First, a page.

• How to Support a Child with Epilepsy: Information for Parents

  • The Charlie Foundation for Ketogenic Therapies

  • The Epilepsy Foundation

The information contained on this Web site should not be used as a substitute for the medical care and advice of your pediatrician. There may be variations in treatment that your pediatrician may recommend based on individual facts and circumstances.

Ketogenic diet for epilepsy in children and adults. Recipes and menus.

The ketogenic diet is a nutritional principle based on a certain ratio of proteins, fats and carbohydrates consumed in food. It appeared in the first half of the twentieth century - doctors noticed that the predominance of fatty foods in the diet can reduce the frequency of seizures in children with epilepsy in almost 90% of cases. At that time, anticonvulsant treatment had not yet been developed, and "fatty" food became one of the effective ways to combat the disease.

A therapeutic diet based on this principle was developed in the 1920s in the USA. It is a special diet for the patient, which is based on fats. Protein in this diet should be consumed in moderation by the patient, and carbohydrate intake should be kept to a minimum.1

use it for your child, whose medications have caused many severe side effects. 2

The ketogenic diet originated to relieve the condition of children with epilepsy, and can be used for this purpose by prescription and under the supervision of a physician today. It should only be noted that the diet is used not instead of, but in addition to the chosen therapy, and it should be followed under the supervision of a doctor. Who first noticed the connection between an increase in the amount of fat in food and weight loss is not known for certain, but the ketogenic diet for weight loss began to gain popularity. It should be noted that today it is not recommended to lose weight with the help of fatty foods - the body may be damaged.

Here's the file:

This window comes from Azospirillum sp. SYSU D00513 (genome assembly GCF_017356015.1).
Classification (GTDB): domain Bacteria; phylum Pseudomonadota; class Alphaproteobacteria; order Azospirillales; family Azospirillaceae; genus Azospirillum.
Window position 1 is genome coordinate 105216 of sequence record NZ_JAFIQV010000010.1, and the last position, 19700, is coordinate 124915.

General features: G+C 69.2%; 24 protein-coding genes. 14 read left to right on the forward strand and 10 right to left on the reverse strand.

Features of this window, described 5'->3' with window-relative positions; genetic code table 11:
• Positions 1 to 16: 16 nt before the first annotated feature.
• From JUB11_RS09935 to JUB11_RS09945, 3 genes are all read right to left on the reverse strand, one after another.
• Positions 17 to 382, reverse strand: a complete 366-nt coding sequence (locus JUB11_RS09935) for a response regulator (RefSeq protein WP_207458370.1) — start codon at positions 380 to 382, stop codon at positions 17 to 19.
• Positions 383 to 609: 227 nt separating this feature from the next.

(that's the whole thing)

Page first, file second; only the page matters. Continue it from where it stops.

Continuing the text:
Principles of Diet

The essence of the diet is that when digesting food, fats are converted into specific metabolic products - ketone bodies, which, when they get into the brain, provide an anticonvulsant effect. That is why the diet is called ketogenic - it leads to the production of ketones in the body, which, in fact, are a remedy for epilepsy. This diet is not to lose weight, but to fight the disease.

The therapeutic diet requires 3 to 4 grams of fat for every gram of protein and carbohydrates. While protein and carbohydrates should be consumed in moderation, it is important to ensure that you get enough protein.3 To find the optimal nutrient ratio for your particular situation, you should consult with your healthcare professional and a registered dietitian. During treatment, the initially selected diet can be adjusted by the doctor in accordance with the patient's condition.

Diet for epilepsy should include various types of fatty foods such as butter, bacon, heavy cream, vegetable oils, mayonnaise. In countries where high-fat diets are widely used in nutrition, the food industry produces many special products to provide a varied menu.1

medicines (eg, cough syrups), vitamins, when using toothpastes containing sugar, and other non-food and food products that may contain sugar.3 Read ingredient descriptions carefully when purchasing hygiene products.

A diet is prescribed, as a rule, for forms of epilepsy that are resistant to the effects of anticonvulsant drugs. Like any other, this diet has its contraindications. These include:

  • Functional disorders in the work of the heart, liver, kidneys;
  • Presence of current encephalopathies;
  • Mitochondrial diseases;
  • Endocrine diseases (e.g. diabetes mellitus)

In addition, the need for surgery may be a relative contraindication.4